Keep festive spirits high this season and make your Christmas dinner as environmentally friendly as possible. This means cutting down on carbon emissions by buying local, sustainably-produced food that isn’t wrapped in single-use plastic.
These days, start-ups offer all kinds of zero-waste products, including swaps for Christmas essentials, that will impress and inspire your party guests.
Here are just a few ways to keep your climate conscience from going crackers.
Explore your local area to discover what’s produced nearby. This helps independent businesses, strengthens the local economy and completely eliminates carbon emissions from transporting goods from further afield.
Golden roast potatoes taste so much better when they’re locally produced, too, and the UK has an abundance of them. For those living in England, The Community Farm in Bristol and Hackney City Farm in London, offer locally grown vegetables with a social purpose. While in Scotland, Dundee-based company The Potato House offers more potato varieties for planting than you may ever have realised existed.
Select seasonal veg
You might imagine that local, seasonal food might restrict what you eat. But buying seasonal produce opens up a world of possibilities, that can inspire more creative cooking and ensure you consume a wider range of nutrients. Winter vegetables like kale, beetroot and butternut squash, add a beautiful array of colours to your dinner plates. Use this pallet to make an artwork of your Christmas food, with plenty of ideas from the BBC’s seasonal recipe hub.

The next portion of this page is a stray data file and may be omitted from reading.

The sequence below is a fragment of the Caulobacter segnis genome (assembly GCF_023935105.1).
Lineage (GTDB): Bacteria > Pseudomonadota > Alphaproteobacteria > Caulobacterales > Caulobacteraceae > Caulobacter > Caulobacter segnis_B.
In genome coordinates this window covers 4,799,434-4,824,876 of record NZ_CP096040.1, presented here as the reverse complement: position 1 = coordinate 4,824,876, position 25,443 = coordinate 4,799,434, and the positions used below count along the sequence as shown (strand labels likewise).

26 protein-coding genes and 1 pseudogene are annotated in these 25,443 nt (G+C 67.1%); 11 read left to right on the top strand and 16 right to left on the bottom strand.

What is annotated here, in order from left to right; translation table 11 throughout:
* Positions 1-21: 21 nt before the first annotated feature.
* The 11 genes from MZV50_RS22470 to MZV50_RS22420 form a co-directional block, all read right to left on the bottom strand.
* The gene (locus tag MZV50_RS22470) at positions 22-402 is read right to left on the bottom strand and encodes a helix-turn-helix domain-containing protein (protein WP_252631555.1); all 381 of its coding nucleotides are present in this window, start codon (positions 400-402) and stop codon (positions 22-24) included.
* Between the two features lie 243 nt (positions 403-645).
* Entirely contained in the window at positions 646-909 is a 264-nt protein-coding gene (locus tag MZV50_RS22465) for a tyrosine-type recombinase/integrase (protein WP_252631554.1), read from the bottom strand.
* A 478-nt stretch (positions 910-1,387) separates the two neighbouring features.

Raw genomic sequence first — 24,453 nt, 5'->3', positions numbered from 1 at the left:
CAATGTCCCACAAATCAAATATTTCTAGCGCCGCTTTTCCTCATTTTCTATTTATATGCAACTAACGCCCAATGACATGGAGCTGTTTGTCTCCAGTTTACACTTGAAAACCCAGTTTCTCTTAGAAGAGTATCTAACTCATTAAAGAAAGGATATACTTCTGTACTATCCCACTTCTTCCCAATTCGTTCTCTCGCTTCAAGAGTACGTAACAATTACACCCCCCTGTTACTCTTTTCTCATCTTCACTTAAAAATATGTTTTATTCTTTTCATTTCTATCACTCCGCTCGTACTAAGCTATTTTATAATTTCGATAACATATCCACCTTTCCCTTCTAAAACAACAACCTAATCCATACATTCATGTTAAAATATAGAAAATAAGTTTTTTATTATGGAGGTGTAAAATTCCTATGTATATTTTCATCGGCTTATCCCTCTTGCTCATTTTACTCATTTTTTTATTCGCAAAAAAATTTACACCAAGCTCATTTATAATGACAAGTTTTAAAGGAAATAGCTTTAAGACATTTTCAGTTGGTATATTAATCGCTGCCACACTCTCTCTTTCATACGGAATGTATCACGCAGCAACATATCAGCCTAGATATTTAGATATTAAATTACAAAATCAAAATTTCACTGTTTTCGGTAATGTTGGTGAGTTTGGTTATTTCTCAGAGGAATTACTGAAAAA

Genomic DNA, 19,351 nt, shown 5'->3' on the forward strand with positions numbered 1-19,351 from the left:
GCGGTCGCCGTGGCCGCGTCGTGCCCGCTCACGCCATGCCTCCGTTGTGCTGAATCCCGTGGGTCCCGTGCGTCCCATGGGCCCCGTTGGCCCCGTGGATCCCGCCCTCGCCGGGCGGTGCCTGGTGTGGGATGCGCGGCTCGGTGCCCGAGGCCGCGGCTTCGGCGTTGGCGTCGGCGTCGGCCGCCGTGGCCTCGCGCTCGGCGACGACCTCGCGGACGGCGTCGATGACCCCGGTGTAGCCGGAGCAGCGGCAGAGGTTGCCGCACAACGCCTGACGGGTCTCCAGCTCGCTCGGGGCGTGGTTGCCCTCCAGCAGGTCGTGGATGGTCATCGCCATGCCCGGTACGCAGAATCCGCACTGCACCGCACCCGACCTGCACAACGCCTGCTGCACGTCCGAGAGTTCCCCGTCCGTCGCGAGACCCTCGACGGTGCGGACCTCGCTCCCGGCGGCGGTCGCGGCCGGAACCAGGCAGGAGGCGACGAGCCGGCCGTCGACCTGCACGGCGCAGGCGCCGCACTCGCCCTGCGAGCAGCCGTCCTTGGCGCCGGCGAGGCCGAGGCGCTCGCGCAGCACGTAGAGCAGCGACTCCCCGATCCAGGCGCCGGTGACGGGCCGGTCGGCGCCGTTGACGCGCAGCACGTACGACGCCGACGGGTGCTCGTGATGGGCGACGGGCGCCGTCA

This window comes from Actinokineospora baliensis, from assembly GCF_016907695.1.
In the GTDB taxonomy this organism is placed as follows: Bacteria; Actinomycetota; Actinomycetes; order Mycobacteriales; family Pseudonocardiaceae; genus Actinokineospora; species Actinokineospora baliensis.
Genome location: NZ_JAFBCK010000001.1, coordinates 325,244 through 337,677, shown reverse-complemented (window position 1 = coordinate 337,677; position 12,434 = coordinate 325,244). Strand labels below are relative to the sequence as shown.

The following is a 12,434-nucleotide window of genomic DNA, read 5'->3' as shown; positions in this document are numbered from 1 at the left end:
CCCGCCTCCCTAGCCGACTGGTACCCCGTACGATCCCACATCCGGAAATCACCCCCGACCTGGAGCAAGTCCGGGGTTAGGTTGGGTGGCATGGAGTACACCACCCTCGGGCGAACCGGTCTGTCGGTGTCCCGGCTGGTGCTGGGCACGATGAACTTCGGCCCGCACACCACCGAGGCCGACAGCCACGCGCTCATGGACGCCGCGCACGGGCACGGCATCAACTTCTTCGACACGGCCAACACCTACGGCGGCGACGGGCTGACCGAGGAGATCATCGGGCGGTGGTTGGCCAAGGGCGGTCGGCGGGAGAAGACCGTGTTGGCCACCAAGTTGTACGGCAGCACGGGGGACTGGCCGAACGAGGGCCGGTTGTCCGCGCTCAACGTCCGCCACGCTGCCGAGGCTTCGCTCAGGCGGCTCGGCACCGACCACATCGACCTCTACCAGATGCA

In order to cut down on waste and avoid overflowing bins this Christmas, try buying food in minimal packaging. Head to your local market to buy loose fruit and vegetables and collect them in your own, reusable shopping bags. You can find turkeys at local suppliers packaged in nothing more than a cardboard box. Additionally, you might want to prepare basics such as pastry yourself, avoiding pre-made items in excessive packaging.
Opt for eco-friendly table decorations
Nothing is more festive than a table set for Christmas dinner with crackers, decorations and treats. But when it all goes in the bin afterwards, that spoils the fun, especially for the environment. So instead, try purchasing zero-waste decorations or make your own from upcycled materials.
Soy candles offer a sustainable alternative to beeswax ones, and by punching holes in tin cans, you can create attractive lanterns for the candlelight to shine through.
If making homemade crackers is a bit time-consuming for you, buy reusable ones. A new startup, Keep This Cracker, sells Christmas crackers that you can put back together again and reuse the following year.
Avoid food waste
When bellies are full and it’s time to clear up don’t get tempted to shovel all the leftovers in the bin. Freeze the remaining food or carefully store it in the fridge. Meanwhile, vegetable peel and bones can make a wonderful stock – tis’ the seasoning to make the perfect soup.
Watch: How to reduce waste this Christmas